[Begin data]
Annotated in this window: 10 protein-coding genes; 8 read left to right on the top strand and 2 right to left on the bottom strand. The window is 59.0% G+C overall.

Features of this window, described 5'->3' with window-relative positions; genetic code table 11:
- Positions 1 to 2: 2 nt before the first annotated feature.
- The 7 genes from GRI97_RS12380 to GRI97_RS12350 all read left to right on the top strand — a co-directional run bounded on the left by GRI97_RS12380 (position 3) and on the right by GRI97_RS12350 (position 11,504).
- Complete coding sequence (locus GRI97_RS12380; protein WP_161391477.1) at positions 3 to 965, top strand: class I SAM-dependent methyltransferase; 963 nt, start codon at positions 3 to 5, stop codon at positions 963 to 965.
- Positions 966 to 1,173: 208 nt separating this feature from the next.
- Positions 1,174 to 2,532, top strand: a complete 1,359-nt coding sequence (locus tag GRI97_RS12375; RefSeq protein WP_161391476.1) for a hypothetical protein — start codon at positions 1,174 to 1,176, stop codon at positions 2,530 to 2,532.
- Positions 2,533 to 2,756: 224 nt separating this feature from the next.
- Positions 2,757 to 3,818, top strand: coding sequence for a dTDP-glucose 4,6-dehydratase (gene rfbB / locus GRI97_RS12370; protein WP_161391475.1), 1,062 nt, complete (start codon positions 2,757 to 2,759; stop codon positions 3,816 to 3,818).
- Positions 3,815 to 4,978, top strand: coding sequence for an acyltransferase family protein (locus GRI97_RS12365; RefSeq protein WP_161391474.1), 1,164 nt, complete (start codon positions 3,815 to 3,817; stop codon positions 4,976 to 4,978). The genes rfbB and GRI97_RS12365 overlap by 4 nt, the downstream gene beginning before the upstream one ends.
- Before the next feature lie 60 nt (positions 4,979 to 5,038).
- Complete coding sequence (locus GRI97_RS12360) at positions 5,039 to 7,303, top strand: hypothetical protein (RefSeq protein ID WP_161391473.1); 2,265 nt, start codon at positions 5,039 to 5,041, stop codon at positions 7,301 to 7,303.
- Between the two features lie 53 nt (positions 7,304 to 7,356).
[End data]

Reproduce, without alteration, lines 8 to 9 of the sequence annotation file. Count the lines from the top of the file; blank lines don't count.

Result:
- Positions 2,533 to 2,756: 224 nt separating this feature from the next.
- Positions 2,757 to 3,818, top strand: coding sequence for a dTDP-glucose 4,6-dehydratase (gene rfbB / locus GRI97_RS12370; protein WP_161391475.1), 1,062 nt, complete (start codon positions 2,757 to 2,759; stop codon positions 3,816 to 3,818).